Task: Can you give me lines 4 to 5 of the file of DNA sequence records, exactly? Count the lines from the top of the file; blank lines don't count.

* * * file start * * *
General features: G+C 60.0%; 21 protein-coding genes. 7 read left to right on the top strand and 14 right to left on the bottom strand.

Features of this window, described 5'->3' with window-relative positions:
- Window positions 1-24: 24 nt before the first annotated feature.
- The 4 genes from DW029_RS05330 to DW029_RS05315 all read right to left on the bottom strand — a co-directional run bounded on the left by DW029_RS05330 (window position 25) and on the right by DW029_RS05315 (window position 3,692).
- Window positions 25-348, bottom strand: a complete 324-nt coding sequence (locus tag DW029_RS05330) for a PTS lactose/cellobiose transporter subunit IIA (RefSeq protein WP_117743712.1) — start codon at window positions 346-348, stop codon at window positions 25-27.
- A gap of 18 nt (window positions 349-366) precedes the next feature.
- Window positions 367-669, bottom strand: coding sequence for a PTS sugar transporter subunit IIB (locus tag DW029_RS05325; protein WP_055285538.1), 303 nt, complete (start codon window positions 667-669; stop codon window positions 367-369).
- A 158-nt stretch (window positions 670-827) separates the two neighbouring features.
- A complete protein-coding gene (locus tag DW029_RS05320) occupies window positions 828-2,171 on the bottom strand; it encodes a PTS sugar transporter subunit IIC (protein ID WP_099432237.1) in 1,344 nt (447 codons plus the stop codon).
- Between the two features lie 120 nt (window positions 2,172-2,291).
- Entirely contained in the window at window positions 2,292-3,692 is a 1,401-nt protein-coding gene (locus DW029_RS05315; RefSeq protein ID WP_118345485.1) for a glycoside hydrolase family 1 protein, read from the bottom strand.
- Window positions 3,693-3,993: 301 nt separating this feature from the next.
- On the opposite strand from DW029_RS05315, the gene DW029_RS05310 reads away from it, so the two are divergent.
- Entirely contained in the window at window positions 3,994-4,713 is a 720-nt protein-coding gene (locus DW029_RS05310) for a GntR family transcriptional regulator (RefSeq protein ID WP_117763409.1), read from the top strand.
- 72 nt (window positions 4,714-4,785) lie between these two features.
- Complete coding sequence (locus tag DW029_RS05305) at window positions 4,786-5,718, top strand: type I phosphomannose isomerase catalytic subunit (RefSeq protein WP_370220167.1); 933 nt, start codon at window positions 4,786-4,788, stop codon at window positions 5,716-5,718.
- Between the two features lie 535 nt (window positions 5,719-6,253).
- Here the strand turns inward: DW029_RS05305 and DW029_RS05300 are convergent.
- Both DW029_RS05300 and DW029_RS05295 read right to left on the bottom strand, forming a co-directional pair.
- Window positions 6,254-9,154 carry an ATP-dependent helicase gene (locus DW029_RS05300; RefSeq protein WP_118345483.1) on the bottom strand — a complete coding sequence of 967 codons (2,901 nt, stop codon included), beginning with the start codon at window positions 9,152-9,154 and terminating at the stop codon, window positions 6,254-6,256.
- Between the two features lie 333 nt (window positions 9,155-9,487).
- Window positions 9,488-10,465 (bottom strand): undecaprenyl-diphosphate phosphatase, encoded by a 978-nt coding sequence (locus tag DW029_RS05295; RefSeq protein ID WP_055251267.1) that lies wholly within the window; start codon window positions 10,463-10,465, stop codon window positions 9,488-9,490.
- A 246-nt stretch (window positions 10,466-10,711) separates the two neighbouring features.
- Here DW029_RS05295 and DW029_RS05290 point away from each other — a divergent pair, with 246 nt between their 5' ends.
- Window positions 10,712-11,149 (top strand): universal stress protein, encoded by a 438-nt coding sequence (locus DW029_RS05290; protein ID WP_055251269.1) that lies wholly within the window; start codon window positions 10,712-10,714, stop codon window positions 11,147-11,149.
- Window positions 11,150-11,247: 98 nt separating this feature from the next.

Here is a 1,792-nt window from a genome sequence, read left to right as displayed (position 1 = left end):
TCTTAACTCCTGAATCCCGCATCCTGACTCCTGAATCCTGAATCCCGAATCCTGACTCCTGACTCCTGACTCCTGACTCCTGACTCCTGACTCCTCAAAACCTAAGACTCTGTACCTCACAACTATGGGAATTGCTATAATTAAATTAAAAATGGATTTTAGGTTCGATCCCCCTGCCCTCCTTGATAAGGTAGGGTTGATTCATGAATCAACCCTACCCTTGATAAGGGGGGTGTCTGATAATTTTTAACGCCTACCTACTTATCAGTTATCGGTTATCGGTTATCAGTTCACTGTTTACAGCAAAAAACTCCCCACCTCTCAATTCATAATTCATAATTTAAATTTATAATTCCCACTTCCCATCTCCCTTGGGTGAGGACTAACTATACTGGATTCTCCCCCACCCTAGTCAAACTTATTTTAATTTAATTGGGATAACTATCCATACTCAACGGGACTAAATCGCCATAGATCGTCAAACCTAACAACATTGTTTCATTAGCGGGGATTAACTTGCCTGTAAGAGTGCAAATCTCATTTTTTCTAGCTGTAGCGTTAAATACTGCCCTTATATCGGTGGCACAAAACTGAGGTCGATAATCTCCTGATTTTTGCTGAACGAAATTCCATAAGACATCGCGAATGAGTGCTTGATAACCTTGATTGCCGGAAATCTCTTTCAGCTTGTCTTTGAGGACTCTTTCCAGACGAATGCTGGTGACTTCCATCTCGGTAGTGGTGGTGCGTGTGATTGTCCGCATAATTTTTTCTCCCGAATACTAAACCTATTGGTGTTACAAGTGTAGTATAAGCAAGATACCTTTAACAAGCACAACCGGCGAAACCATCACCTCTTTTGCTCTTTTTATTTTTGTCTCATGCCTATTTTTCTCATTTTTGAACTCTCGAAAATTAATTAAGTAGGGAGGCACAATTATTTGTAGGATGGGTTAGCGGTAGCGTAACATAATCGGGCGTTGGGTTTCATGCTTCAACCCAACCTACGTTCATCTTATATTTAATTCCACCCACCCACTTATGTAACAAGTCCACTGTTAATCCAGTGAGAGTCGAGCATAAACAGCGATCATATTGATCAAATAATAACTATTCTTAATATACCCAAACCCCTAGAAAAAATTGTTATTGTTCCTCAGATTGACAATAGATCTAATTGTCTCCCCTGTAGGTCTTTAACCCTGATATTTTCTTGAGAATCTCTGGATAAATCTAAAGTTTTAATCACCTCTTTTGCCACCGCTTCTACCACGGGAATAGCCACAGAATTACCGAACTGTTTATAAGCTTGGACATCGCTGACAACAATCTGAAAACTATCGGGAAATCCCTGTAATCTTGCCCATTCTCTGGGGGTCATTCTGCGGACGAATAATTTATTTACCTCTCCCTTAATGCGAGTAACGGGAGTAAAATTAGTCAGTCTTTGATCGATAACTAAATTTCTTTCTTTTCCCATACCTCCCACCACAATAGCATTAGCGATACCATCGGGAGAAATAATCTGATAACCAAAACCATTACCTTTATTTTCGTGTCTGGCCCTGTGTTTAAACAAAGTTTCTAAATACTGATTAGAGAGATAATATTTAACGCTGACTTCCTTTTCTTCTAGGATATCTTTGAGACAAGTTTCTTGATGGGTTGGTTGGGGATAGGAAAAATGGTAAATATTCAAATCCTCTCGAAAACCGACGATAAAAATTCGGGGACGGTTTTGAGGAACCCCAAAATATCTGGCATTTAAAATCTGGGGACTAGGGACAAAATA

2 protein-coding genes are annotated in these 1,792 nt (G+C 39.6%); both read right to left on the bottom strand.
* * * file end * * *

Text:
- The 4 genes from DW029_RS05330 to DW029_RS05315 all read right to left on the bottom strand — a co-directional run bounded on the left by DW029_RS05330 (window position 25) and on the right by DW029_RS05315 (window position 3,692).
- Window positions 25-348, bottom strand: a complete 324-nt coding sequence (locus tag DW029_RS05330) for a PTS lactose/cellobiose transporter subunit IIA (RefSeq protein WP_117743712.1) — start codon at window positions 346-348, stop codon at window positions 25-27.